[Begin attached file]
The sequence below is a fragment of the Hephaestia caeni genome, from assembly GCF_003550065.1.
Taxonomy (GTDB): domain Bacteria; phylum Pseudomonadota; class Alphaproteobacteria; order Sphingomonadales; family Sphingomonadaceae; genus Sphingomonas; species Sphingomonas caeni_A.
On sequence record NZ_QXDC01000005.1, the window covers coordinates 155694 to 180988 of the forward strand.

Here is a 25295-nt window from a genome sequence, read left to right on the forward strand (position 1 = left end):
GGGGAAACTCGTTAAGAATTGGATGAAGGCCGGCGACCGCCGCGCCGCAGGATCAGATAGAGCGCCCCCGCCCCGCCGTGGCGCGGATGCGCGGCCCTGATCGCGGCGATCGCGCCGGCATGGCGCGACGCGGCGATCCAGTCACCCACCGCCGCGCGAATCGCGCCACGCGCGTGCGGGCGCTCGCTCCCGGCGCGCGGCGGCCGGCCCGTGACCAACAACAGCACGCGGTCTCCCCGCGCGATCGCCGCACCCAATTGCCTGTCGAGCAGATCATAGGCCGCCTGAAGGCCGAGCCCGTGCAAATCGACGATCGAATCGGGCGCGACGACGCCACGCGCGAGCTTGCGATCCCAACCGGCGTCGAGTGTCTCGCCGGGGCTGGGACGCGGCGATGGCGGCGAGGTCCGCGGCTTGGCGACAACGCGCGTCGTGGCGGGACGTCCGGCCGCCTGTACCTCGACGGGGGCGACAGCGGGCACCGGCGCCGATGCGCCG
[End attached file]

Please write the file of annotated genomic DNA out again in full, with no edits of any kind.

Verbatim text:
The sequence below is a fragment of the Hephaestia caeni genome, from assembly GCF_003550065.1.
Taxonomy (GTDB): domain Bacteria; phylum Pseudomonadota; class Alphaproteobacteria; order Sphingomonadales; family Sphingomonadaceae; genus Sphingomonas; species Sphingomonas caeni_A.
On sequence record NZ_QXDC01000005.1, the window covers coordinates 155694 to 180988 of the forward strand.

Here is a 25295-nt window from a genome sequence, read left to right on the forward strand (position 1 = left end):
GGGGAAACTCGTTAAGAATTGGATGAAGGCCGGCGACCGCCGCGCCGCAGGATCAGATAGAGCGCCCCCGCCCCGCCGTGGCGCGGATGCGCGGCCCTGATCGCGGCGATCGCGCCGGCATGGCGCGACGCGGCGATCCAGTCACCCACCGCCGCGCGAATCGCGCCACGCGCGTGCGGGCGCTCGCTCCCGGCGCGCGGCGGCCGGCCCGTGACCAACAACAGCACGCGGTCTCCCCGCGCGATCGCCGCACCCAATTGCCTGTCGAGCAGATCATAGGCCGCCTGAAGGCCGAGCCCGTGCAAATCGACGATCGAATCGGGCGCGACGACGCCACGCGCGAGCTTGCGATCCCAACCGGCGTCGAGTGTCTCGCCGGGGCTGGGACGCGGCGATGGCGGCGAGGTCCGCGGCTTGGCGACAACGCGCGTCGTGGCGGGACGTCCGGCCGCCTGTACCTCGACGGGGGCGACAGCGGGCACCGGCGCCGATGCGCCG